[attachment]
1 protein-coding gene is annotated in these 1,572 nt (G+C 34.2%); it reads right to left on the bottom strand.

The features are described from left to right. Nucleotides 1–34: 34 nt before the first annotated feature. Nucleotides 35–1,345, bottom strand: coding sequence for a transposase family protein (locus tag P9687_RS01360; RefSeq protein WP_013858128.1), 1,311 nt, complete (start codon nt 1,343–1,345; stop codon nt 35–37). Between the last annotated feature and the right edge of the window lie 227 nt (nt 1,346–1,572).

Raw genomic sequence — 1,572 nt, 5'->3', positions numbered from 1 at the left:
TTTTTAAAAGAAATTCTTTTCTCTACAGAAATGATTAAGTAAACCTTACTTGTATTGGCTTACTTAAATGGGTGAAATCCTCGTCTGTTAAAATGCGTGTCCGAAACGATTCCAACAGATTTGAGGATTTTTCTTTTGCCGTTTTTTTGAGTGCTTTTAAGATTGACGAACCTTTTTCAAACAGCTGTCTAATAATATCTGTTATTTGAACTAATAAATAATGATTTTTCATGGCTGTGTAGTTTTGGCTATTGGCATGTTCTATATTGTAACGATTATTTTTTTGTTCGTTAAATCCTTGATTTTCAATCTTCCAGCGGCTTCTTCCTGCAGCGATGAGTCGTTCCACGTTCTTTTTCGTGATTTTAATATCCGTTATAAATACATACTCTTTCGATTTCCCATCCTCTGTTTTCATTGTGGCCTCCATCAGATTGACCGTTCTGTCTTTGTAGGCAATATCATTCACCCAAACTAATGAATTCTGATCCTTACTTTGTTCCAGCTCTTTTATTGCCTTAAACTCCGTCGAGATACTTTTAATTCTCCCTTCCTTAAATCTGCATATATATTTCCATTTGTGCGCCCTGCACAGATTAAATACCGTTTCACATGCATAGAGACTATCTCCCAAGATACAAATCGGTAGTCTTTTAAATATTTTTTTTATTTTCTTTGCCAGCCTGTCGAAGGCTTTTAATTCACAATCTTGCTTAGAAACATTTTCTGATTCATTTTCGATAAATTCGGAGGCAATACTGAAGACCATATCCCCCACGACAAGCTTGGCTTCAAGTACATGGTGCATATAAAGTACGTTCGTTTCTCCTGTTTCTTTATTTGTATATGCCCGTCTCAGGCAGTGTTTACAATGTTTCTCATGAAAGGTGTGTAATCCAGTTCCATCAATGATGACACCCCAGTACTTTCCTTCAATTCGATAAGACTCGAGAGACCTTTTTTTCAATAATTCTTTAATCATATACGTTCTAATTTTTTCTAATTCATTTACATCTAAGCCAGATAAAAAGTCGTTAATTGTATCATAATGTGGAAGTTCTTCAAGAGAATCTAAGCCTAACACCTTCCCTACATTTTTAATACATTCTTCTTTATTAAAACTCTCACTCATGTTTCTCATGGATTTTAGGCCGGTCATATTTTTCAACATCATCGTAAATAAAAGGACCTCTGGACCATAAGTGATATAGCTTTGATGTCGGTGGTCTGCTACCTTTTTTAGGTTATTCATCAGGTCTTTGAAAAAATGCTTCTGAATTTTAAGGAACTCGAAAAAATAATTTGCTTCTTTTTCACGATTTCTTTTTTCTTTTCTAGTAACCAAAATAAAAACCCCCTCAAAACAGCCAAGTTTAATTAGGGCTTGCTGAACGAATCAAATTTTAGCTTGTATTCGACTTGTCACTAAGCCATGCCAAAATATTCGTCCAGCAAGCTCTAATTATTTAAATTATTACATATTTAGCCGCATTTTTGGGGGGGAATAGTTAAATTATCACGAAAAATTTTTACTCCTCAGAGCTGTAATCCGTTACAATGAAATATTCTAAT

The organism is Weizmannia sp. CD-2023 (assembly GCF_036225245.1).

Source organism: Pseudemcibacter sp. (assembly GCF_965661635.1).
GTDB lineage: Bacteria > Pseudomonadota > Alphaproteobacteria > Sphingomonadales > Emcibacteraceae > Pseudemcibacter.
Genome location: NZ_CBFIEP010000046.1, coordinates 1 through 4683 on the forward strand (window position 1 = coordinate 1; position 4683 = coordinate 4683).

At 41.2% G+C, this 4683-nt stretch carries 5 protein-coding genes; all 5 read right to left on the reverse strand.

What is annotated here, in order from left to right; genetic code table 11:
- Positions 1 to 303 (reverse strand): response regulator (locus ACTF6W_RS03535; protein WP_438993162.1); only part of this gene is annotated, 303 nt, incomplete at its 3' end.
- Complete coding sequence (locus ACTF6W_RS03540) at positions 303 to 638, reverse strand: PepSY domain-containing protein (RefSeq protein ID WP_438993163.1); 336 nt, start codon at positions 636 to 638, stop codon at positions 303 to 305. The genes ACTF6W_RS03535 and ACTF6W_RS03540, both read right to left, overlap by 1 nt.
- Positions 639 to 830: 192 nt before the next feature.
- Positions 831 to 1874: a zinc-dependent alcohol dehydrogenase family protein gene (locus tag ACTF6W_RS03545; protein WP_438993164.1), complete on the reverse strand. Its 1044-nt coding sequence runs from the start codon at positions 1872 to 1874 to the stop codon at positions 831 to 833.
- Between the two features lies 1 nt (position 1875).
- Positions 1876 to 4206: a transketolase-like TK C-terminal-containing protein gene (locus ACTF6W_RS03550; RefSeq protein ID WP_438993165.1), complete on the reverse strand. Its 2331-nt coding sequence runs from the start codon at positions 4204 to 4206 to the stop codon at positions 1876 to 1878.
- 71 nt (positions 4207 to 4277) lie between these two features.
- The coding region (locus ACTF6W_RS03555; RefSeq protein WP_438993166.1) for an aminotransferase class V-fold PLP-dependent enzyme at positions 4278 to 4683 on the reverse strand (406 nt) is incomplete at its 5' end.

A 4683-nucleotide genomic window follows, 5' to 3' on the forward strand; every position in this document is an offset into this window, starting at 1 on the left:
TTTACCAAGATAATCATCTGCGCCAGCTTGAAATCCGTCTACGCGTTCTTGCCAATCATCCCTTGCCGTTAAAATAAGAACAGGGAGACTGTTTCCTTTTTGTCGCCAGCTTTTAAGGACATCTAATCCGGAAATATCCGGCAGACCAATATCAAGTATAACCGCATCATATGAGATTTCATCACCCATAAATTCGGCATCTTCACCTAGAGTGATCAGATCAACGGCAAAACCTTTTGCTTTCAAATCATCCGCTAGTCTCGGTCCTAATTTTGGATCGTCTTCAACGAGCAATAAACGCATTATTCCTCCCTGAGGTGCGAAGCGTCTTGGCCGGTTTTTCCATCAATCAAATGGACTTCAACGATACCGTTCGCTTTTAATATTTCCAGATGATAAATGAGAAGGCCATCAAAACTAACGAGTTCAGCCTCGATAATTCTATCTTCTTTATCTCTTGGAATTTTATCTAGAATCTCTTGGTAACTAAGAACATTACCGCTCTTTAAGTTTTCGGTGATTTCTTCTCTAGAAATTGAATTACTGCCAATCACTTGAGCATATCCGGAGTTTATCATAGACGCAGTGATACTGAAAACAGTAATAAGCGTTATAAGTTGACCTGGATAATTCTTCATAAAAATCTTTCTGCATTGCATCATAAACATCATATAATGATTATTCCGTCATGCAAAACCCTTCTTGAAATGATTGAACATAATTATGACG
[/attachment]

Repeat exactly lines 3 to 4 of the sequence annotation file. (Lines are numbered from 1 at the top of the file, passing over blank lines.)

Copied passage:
Raw genomic sequence — 1,572 nt, 5'->3', positions numbered from 1 at the left:
TTTTTAAAAGAAATTCTTTTCTCTACAGAAATGATTAAGTAAACCTTACTTGTATTGGCTTACTTAAATGGGTGAAATCCTCGTCTGTTAAAATGCGTGTCCGAAACGATTCCAACAGATTTGAGGATTTTTCTTTTGCCGTTTTTTTGAGTGCTTTTAAGATTGACGAACCTTTTTCAAACAGCTGTCTAATAATATCTGTTATTTGAACTAATAAATAATGATTTTTCATGGCTGTGTAGTTTTGGCTATTGGCATGTTCTATATTGTAACGATTATTTTTTTGTTCGTTAAATCCTTGATTTTCAATCTTCCAGCGGCTTCTTCCTGCAGCGATGAGTCGTTCCACGTTCTTTTTCGTGATTTTAATATCCGTTATAAATACATACTCTTTCGATTTCCCATCCTCTGTTTTCATTGTGGCCTCCATCAGATTGACCGTTCTGTCTTTGTAGGCAATATCATTCACCCAAACTAATGAATTCTGATCCTTACTTTGTTCCAGCTCTTTTATTGCCTTAAACTCCGTCGAGATACTTTTAATTCTCCCTTCCTTAAATCTGCATATATATTTCCATTTGTGCGCCCTGCACAGATTAAATACCGTTTCACATGCATAGAGACTATCTCCCAAGATACAAATCGGTAGTCTTTTAAATATTTTTTTTATTTTCTTTGCCAGCCTGTCGAAGGCTTTTAATTCACAATCTTGCTTAGAAACATTTTCTGATTCATTTTCGATAAATTCGGAGGCAATACTGAAGACCATATCCCCCACGACAAGCTTGGCTTCAAGTACATGGTGCATATAAAGTACGTTCGTTTCTCCTGTTTCTTTATTTGTATATGCCCGTCTCAGGCAGTGTTTACAATGTTTCTCATGAAAGGTGTGTAATCCAGTTCCATCAATGATGACACCCCAGTACTTTCCTTCAATTCGATAAGACTCGAGAGACCTTTTTTTCAATAATTCTTTAATCATATACGTTCTAATTTTTTCTAATTCATTTACATCTAAGCCAGATAAAAAGTCGTTAATTGTATCATAATGTGGAAGTTCTTCAAGAGAATCTAAGCCTAACACCTTCCCTACATTTTTAATACATTCTTCTTTATTAAAACTCTCACTCATGTTTCTCATGGATTTTAGGCCGGTCATATTTTTCAACATCATCGTAAATAAAAGGACCTCTGGACCATAAGTGATATAGCTTTGATGTCGGTGGTCTGCTACCTTTTTTAGGTTATTCATCAGGTCTTTGAAAAAATGCTTCTGAATTTTAAGGAACTCGAAAAAATAATTTGCTTCTTTTTCACGATTTCTTTTTTCTTTTCTAGTAACCAAAATAAAAACCCCCTCAAAACAGCCAAGTTTAATTAGGGCTTGCTGAACGAATCAAATTTTAGCTTGTATTCGACTTGTCACTAAGCCATGCCAAAATATTCGTCCAGCAAGCTCTAATTATTTAAATTATTACATATTTAGCCGCATTTTTGGGGGGGAATAGTTAAATTATCACGAAAAATTTTTACTCCTCAGAGCTGTAATCCGTTACAATGAAATATTCTAAT